Trust in major institutions is at an all-time low. The 2019 Edelman Trust Barometer revealed 9-point drop in trust among the general public—and a 23-point drop among the “informed public.”
“The United States is enduring an unprecedented crisis of trust,” said Richard Edelman, the company’s president and CEO. That distrust trickles its way down into the workplace. What role does, or should, HR play in building and sustaining trust in the workplace?
CEOs Must Take the Lead in Building Trust; HR is a Trusted Partner
Edelman’s research revealed that 64 percent of respondents felt that CEOs should take the lead in building trust. There’s good news on this front as CEOs were one of the groups that gained in credibility from 2017 to 2018—by 7 percentage points, a statistically significant shift.
HR professionals are in a key position to work with their CEOs, and the senior leadership team, to help hold these gains in 2019.
What Does It Take to Trust?
Charles H. Green, coauthor of The Trusted Advisor is credited for what has become known as “The Trust Equation,” says Lucy Duncan, who facilitates leadership programs and coaches senior managers at Walmart. The trust equation, she says, includes the variables of credibility, reliability, intimacy and self-orientation and looks like this:
HR can impact each of these variables, according to Duncan:
- Credibility means that we are believable and convincing when we speak.
- Reliability means that our actions are consistent, dependable, and authentic.
- Intimacy indicates the safety or security that we convey when others are sharing with us.
- Self-orientation refers to what motivates or drives us, and our intentions.
Dr. Susan Smith Kuczmarski is the cofounder of Kuczmarski Innovation and the author of six books, including the recently-released Lifting People Up: The Power of Recognition. According to Kuczmarski, when it comes to building trust, the key components are to be “transparent, empathetic, open, honest, positive, communicative and collaborative.”
One of the greatest areas of opportunity to build, or erode, trust lies in communicating around changes that are likely to impact employees. This also involves creating a climate where employees feel safe to share their views and concerns. The #MeToo movement has strikingly pointed out that there are still organizations failing to do this effectively.
“If there are major changes coming internally, it is best not to surprise employees, but rather engage them in conversation,” says Kuczmarski. “By being part of the discussion, trust and respect are fostered.” While she acknowledges that companies won’t always be able to tell people what they want to hear, they can offer an explanation and create an atmosphere that lets people know that they will be dealt with fairly.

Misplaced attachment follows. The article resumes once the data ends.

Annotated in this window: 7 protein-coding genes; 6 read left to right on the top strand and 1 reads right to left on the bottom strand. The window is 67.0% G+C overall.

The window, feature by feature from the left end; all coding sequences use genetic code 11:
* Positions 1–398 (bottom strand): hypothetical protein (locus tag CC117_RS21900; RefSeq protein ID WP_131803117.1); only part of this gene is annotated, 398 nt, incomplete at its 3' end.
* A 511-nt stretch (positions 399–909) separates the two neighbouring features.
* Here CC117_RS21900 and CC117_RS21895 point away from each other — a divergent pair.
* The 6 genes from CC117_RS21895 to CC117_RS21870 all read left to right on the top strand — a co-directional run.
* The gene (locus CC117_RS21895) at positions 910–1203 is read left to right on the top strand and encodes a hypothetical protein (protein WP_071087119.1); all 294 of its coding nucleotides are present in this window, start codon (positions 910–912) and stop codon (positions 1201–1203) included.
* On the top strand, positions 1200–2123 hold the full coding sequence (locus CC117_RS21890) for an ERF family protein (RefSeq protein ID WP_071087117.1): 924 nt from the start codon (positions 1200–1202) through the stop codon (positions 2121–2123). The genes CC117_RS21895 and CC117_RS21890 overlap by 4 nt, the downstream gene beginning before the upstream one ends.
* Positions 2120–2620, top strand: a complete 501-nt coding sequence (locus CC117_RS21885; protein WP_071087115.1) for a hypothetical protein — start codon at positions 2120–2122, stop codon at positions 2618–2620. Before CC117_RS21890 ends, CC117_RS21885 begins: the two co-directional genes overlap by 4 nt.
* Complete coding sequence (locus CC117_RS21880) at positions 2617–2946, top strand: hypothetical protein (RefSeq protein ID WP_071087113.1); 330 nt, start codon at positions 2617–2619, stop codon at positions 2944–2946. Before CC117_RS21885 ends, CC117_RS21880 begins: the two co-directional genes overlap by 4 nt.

“Encourage CEOs to have office hours several times a week where anyone can come and speak about any topic,” Kuczmarski recommends. “Set up different channels that allow employees to report misconduct and raise issues when necessary.”
In addition, says Kuczmarski, “Trust can also mean giving employees and colleagues alike the space to do their jobs by using a hands-off approach.” Don’t micromanage, she cautions.
Mind Your Actions
Actions speak louder than words is an aphorism that really resonates in the workplace where leaders are often exhorted to not just “talk the talk” but to “walk the walk”—in other words, to make sure their actions match their messaging. Sometimes this critical connection between words and deeds can be eroded in seemingly simple ways. Kuczmarski stresses the importance of leaders making sure that they:
- Avoid any negative talk about other colleagues when they are not around; and
- Don’t talk about any coworkers in a way you wouldn’t want to be talked about.
Employees will, rightfully, determine that how you treat others is likely how you will also treat them.
Engagement Through Inclusion
Each year XpertHR conducts research asking HR professionals for their input and insights into what they feel will be the most critical challenges they will face in the coming year. One of the Top 10 challenges identified by more than 800 respondents was building and maintaining a diverse and inclusive workforce. Clearly, the ability to do that requires a climate of trust that extends from the top down to every level of the organization.
Inclusion, while generally associated with gender, age and racial differences among employees, really is most impacted by employees’ sense that they are being heard. As Kuczmarski says: “Ideas come from everywhere. We’ve got to feel confident that every single person in the organization has a voice.”
Communication and confidence build trust. Trust builds engagement and leads to longevity. In an environment where trust is continually being eroded on multiple fronts, HR professionals have the opportunity to work with their CEOs and the senior leadership team to establish and nurture a culture and climate that focuses on mutual trust.